Keep an eye on the weather and use a "weather window" to get to your destination, instead of a deadline (like meeting friends or family at a certain day). This is common sense more than a tip, but it is so true. Nothing is more annoying than having to bash into heavy wind and seas to HAVE to get somewhere.
Talk to other cruisers to find out about the lay of the land (custom and immigration rules, points of interest, good harbors .)

irie2ALWAYS make sure your anchor is set, no matter how light the wind is.
Do as much as you can yourself; it saves money, frustration and time, you know it's done right (albeit after a few tries sometimes) and who to blame and you learn more about your boat.

In your first year of cruising, what transitions did you find the most difficult?
Our first year of cruising was actually the best one. We discovered new places, enjoyed being with our dogs on all the beaches, didn't stress about finding and having jobs, had a sailboat in good working order and I was living in my biggest "house" ever! What I remember as finding "difficult" was the fact that there are barely any other young cruisers out there and that we were soooo dependent on the weather (and had to find safe havens each time a cold front made it down), something -in my opinion- that takes away from your sense of freedom. Being so reliant on the weather (which means skipping new places, islands and countries) still bugs (and restricts) me.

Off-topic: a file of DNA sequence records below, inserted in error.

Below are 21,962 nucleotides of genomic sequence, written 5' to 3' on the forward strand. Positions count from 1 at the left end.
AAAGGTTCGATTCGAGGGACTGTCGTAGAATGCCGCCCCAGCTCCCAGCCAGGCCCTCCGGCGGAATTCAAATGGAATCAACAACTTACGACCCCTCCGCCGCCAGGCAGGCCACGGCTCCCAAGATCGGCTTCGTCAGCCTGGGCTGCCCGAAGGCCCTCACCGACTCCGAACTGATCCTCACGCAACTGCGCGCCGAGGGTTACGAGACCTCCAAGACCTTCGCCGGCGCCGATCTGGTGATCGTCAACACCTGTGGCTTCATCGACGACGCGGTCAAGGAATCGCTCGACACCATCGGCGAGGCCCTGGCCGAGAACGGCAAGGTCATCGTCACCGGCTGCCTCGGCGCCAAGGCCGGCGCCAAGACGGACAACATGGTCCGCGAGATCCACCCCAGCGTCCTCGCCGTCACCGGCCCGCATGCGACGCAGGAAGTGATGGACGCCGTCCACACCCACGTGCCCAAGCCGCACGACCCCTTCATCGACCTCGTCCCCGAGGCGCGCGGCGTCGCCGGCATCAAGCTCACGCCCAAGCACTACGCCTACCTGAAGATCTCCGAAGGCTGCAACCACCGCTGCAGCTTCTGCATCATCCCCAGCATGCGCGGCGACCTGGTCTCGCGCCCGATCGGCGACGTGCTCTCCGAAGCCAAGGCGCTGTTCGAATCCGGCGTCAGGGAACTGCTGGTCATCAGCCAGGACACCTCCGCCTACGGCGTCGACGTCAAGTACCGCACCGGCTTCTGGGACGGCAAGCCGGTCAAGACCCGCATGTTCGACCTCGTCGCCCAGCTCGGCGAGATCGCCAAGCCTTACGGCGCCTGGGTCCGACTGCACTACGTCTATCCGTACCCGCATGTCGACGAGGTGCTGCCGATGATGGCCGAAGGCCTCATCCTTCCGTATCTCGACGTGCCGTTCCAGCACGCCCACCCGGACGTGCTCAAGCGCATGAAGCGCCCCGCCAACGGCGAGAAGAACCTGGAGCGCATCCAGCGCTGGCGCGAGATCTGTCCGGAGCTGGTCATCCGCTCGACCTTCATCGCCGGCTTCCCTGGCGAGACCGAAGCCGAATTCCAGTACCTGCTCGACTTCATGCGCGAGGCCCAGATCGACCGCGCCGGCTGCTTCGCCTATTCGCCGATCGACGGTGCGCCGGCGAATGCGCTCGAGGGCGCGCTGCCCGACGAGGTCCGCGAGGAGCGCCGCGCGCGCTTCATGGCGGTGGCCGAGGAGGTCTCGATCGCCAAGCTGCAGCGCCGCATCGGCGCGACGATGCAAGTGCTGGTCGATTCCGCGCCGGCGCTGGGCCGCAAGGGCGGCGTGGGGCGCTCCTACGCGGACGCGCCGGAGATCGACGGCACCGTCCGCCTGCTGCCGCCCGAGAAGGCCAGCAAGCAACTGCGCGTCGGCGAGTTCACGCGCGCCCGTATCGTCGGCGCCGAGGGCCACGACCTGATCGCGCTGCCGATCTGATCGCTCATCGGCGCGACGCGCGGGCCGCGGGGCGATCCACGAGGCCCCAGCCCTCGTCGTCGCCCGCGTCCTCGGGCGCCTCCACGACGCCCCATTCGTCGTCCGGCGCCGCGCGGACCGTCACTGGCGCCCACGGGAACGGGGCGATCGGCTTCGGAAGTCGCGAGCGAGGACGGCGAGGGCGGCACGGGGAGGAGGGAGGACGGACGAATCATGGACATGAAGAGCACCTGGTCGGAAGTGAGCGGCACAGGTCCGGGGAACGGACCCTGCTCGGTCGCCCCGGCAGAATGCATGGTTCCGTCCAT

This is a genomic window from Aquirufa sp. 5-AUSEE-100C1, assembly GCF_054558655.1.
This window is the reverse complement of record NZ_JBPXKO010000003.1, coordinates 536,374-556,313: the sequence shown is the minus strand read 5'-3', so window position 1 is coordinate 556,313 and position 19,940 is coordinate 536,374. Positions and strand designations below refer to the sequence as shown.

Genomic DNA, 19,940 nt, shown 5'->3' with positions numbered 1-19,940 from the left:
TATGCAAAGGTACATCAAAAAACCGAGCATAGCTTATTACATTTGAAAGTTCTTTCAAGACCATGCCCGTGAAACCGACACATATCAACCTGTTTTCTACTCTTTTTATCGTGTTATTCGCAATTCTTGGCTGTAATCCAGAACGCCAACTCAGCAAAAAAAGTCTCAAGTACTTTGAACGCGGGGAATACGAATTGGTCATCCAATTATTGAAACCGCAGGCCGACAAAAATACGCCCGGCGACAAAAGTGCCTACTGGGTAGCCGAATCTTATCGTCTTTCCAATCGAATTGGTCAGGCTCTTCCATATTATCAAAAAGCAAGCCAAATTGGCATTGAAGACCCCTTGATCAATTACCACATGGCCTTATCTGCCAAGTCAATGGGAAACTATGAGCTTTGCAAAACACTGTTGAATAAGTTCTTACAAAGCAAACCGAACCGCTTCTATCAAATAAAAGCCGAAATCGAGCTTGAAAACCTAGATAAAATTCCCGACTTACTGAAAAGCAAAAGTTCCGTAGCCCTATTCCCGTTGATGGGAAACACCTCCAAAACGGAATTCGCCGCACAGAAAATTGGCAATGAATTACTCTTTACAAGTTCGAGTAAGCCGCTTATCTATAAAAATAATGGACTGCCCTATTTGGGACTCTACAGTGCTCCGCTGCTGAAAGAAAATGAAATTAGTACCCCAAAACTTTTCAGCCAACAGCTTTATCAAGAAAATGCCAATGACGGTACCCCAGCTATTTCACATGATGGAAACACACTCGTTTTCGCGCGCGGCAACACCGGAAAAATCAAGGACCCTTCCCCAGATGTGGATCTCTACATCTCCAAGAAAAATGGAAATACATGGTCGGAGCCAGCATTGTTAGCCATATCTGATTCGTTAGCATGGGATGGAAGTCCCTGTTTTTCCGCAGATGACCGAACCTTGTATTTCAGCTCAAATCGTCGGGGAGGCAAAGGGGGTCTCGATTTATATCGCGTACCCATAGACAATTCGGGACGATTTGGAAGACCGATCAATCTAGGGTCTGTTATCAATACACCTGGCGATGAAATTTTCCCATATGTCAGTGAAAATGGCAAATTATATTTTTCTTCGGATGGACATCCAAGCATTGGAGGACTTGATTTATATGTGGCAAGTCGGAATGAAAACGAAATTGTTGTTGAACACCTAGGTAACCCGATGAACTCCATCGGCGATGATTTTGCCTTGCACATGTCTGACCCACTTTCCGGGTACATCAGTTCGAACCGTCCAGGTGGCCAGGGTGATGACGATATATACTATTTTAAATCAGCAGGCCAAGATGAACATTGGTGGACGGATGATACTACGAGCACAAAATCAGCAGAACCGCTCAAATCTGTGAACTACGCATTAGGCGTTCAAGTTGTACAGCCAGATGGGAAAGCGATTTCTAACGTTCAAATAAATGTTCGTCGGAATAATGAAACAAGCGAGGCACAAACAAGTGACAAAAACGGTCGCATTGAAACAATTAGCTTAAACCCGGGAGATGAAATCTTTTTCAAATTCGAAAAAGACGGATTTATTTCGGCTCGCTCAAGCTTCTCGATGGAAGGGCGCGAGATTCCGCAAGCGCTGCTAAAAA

What is something that you read or heard about cruising, that you found particularly accurate?
I didn't really hear or read about cruising before we started doing it ourselves. But, what I would like to add as a benefit to cruising (which I might as well have read, or written about myself) is that it is very easy to meet other cruisers and be part of the cruising community, that it can be done cheaply, that you become accustomed to "social drinking", that there is a lot to do (1, 2) and that sailing in perfect conditions is awesome.

What I heard from other cruisers before we left the US is that The Bahamas are one of the best and most pretty cruising grounds. Back then I found that hard to believe (they are relatively close, the closest, to the US), but now, after three seasons in the Eastern Caribbean, I have to admit that I do agree (so far)!